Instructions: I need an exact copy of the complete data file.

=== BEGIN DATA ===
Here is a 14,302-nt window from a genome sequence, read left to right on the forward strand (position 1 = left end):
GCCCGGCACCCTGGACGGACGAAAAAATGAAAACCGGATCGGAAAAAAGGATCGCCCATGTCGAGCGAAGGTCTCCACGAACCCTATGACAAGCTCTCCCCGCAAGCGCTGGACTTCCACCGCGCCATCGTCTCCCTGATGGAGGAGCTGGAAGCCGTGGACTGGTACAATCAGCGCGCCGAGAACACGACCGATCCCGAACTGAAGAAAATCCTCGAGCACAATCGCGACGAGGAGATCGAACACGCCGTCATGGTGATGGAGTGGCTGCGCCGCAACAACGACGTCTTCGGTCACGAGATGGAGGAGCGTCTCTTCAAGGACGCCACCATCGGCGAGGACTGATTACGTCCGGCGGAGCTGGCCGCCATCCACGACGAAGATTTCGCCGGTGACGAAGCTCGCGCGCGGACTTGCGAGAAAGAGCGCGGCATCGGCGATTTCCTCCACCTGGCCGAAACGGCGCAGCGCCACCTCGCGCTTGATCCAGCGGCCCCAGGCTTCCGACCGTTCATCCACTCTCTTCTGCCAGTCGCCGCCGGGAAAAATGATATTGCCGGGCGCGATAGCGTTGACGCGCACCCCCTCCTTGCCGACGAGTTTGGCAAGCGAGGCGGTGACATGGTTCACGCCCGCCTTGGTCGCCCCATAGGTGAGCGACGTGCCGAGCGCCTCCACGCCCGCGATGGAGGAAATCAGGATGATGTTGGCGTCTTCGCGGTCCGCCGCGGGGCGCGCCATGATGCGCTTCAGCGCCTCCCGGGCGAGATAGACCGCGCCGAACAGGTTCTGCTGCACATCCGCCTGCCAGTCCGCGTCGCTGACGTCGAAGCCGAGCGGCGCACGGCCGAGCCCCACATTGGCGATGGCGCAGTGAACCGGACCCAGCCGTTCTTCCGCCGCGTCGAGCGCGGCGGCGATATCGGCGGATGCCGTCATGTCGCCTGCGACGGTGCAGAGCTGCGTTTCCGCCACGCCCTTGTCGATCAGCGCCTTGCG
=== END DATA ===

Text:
Here is a 14,302-nt window from a genome sequence, read left to right on the forward strand (position 1 = left end):
GCCCGGCACCCTGGACGGACGAAAAAATGAAAACCGGATCGGAAAAAAGGATCGCCCATGTCGAGCGAAGGTCTCCACGAACCCTATGACAAGCTCTCCCCGCAAGCGCTGGACTTCCACCGCGCCATCGTCTCCCTGATGGAGGAGCTGGAAGCCGTGGACTGGTACAATCAGCGCGCCGAGAACACGACCGATCCCGAACTGAAGAAAATCCTCGAGCACAATCGCGACGAGGAGATCGAACACGCCGTCATGGTGATGGAGTGGCTGCGCCGCAACAACGACGTCTTCGGTCACGAGATGGAGGAGCGTCTCTTCAAGGACGCCACCATCGGCGAGGACTGATTACGTCCGGCGGAGCTGGCCGCCATCCACGACGAAGATTTCGCCGGTGACGAAGCTCGCGCGCGGACTTGCGAGAAAGAGCGCGGCATCGGCGATTTCCTCCACCTGGCCGAAACGGCGCAGCGCCACCTCGCGCTTGATCCAGCGGCCCCAGGCTTCCGACCGTTCATCCACTCTCTTCTGCCAGTCGCCGCCGGGAAAAATGATATTGCCGGGCGCGATAGCGTTGACGCGCACCCCCTCCTTGCCGACGAGTTTGGCAAGCGAGGCGGTGACATGGTTCACGCCCGCCTTGGTCGCCCCATAGGTGAGCGACGTGCCGAGCGCCTCCACGCCCGCGATGGAGGAAATCAGGATGATGTTGGCGTCTTCGCGGTCCGCCGCGGGGCGCGCCATGATGCGCTTCAGCGCCTCCCGGGCGAGATAGACCGCGCCGAACAGGTTCTGCTGCACATCCGCCTGCCAGTCCGCGTCGCTGACGTCGAAGCCGAGCGGCGCACGGCCGAGCCCCACATTGGCGATGGCGCAGTGAACCGGACCCAGCCGTTCTTCCGCCGCGTCGAGCGCGGCGGCGATATCGGCGGATGCCGTCATGTCGCCTGCGACGGTGCAGAGCTGCGTTTCCGCCACGCCCTTGTCGATCAGCGCCTTGCG